10 Turun kauppakorkeakoulu  Turku School of Economics LONG-RUN RELATIONSHIP BETWEEN HOUSING PRICES AND INCOME Cointegrating relation in all the cities Income elasticity parameter varies between 1.7 (Helsinki) and 0.8 (much smaller cities) Strong positive correlation between city size (≈ land leverage) and the long-run income elasticity parameter

11 Turun kauppakorkeakoulu  Turku School of Economics EVIDENCE FROM PANEL MODELS The momentum effect and the reversion towards the long-run sustainable level dominate the dynamics In general, regional variation in the short-term dynamics appears to be relatively small in terms of statistical significance No significant differences in a panel of fourteen cities; the point estimates vary between (momentum) and (-.21) – (-.50) Significantly slower reversion, -21%, in Helsinki than in the other cities, -35% (preferred model based on the adjusted R 2 ) Some evidence for weaker momentum in Helsinki,.58, than in the other cities,.71 The findings suggest that Supply restrictions are of greater importance w.r.t the adjustment towards the fundamental level Informational factors play a greater role w.r.t. the momentum effect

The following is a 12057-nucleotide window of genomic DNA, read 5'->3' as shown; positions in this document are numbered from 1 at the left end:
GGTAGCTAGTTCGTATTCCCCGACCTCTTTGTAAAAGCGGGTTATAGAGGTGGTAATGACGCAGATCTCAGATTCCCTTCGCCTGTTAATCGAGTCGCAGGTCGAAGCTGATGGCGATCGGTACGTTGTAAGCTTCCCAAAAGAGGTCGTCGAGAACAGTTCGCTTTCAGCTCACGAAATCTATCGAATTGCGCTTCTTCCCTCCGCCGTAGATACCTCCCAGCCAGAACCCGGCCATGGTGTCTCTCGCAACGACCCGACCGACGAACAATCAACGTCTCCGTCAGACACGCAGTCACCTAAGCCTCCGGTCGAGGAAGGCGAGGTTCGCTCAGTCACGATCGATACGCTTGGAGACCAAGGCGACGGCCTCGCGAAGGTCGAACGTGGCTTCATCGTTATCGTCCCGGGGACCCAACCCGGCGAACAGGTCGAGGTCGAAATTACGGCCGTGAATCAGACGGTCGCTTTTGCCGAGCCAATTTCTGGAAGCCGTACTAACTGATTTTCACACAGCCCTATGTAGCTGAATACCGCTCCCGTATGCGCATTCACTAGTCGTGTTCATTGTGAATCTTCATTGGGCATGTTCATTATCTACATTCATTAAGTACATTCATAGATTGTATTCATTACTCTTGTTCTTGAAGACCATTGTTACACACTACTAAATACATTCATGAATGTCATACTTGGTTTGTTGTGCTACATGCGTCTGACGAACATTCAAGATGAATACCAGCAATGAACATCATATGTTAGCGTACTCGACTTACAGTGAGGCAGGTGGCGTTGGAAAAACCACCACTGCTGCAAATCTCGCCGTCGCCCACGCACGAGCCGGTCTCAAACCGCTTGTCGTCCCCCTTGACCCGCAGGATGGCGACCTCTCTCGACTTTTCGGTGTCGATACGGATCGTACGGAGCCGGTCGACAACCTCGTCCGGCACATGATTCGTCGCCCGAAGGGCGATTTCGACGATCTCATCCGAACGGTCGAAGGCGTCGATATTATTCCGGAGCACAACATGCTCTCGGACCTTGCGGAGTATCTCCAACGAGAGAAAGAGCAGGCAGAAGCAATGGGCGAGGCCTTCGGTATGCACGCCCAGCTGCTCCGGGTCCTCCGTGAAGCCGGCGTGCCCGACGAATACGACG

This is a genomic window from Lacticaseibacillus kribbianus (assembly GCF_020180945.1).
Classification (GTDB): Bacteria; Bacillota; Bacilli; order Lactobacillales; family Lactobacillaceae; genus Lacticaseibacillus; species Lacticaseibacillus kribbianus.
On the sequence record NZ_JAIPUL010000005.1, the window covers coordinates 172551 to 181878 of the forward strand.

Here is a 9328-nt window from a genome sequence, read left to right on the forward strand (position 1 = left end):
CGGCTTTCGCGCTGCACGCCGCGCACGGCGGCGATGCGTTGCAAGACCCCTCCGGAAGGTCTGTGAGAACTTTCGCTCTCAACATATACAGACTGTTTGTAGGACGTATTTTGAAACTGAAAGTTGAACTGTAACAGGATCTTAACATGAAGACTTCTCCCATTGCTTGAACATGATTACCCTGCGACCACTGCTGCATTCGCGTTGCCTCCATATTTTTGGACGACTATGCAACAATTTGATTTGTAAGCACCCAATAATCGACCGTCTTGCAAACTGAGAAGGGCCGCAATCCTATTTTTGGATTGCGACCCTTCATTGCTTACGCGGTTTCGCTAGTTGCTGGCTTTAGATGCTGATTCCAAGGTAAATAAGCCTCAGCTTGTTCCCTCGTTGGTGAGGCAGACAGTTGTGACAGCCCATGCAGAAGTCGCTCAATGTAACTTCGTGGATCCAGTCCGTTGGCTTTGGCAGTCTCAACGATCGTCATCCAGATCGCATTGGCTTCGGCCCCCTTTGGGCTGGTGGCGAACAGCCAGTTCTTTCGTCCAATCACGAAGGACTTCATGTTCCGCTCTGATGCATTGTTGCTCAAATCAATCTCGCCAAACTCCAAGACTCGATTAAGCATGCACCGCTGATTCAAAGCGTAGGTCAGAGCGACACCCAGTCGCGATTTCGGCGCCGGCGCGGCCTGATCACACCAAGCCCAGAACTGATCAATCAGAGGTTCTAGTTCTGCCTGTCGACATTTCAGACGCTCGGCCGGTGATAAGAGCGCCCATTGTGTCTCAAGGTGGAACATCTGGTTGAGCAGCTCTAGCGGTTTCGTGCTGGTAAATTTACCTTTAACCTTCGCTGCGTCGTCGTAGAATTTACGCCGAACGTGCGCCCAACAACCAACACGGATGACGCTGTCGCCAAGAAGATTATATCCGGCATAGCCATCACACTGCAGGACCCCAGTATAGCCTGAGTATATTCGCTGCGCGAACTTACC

12 Turun kauppakorkeakoulu  Turku School of Economics Impulse responses indicate that it is not obvious whether Helsinki or the smaller cities are more prone to price overshots

13 Turun kauppakorkeakoulu  Turku School of Economics CONCLUDING REMARKS The conventionally used fixed-effects models are likely to be too restrictive when studying housing price dynamics Expectedly, the elasticity of housing prices w.r.t. income greatly varies across Finnish cities We find evidence of slower adjustment towards the long-run sustainable level in Helsinki than in the smaller cities Weaker evidence of smaller momentum effect in Helsinki Different factors probably dominate the momentum dynamics than the reversion dynamics The slower adjustment in Helsinki does not necessarily imply that the area is more prone to bubbles The regional differences are likely to be more significant in geographically larger and culturally and economically less coherent countries

14 Turun kauppakorkeakoulu  Turku School of Economics WHAT NEXT? Some additional tests using panel data methods Catering for the impacts of potential cross-sectional (spatial) dependence in the data Comparison with the current models